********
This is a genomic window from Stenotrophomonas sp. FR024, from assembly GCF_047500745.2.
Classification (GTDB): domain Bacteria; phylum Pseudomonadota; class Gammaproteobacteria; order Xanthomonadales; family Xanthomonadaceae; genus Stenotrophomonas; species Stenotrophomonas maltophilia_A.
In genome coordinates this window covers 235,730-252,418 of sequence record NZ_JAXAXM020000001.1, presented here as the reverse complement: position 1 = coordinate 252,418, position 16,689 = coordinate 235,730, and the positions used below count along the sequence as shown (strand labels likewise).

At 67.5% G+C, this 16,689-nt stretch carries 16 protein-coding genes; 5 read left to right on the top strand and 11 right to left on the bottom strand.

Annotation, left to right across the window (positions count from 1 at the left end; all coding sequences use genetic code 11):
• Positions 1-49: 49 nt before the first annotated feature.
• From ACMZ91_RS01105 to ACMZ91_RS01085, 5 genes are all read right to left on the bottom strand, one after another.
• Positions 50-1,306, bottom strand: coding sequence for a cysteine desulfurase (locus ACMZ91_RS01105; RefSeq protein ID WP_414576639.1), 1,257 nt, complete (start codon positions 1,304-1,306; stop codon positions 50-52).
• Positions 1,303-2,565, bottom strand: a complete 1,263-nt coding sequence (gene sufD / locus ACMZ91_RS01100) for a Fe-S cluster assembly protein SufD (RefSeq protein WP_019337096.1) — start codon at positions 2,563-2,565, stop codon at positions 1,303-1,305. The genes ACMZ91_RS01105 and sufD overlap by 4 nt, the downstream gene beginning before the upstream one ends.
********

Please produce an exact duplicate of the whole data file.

This is a genomic window from Stenotrophomonas sp. FR024, from assembly GCF_047500745.2.
Classification (GTDB): domain Bacteria; phylum Pseudomonadota; class Gammaproteobacteria; order Xanthomonadales; family Xanthomonadaceae; genus Stenotrophomonas; species Stenotrophomonas maltophilia_A.
In genome coordinates this window covers 235,730-252,418 of sequence record NZ_JAXAXM020000001.1, presented here as the reverse complement: position 1 = coordinate 252,418, position 16,689 = coordinate 235,730, and the positions used below count along the sequence as shown (strand labels likewise).

At 67.5% G+C, this 16,689-nt stretch carries 16 protein-coding genes; 5 read left to right on the top strand and 11 right to left on the bottom strand.

Annotation, left to right across the window (positions count from 1 at the left end; all coding sequences use genetic code 11):
• Positions 1-49: 49 nt before the first annotated feature.
• From ACMZ91_RS01105 to ACMZ91_RS01085, 5 genes are all read right to left on the bottom strand, one after another.
• Positions 50-1,306, bottom strand: coding sequence for a cysteine desulfurase (locus ACMZ91_RS01105; RefSeq protein ID WP_414576639.1), 1,257 nt, complete (start codon positions 1,304-1,306; stop codon positions 50-52).
• Positions 1,303-2,565, bottom strand: a complete 1,263-nt coding sequence (gene sufD / locus ACMZ91_RS01100) for a Fe-S cluster assembly protein SufD (RefSeq protein WP_019337096.1) — start codon at positions 2,563-2,565, stop codon at positions 1,303-1,305. The genes ACMZ91_RS01105 and sufD overlap by 4 nt, the downstream gene beginning before the upstream one ends.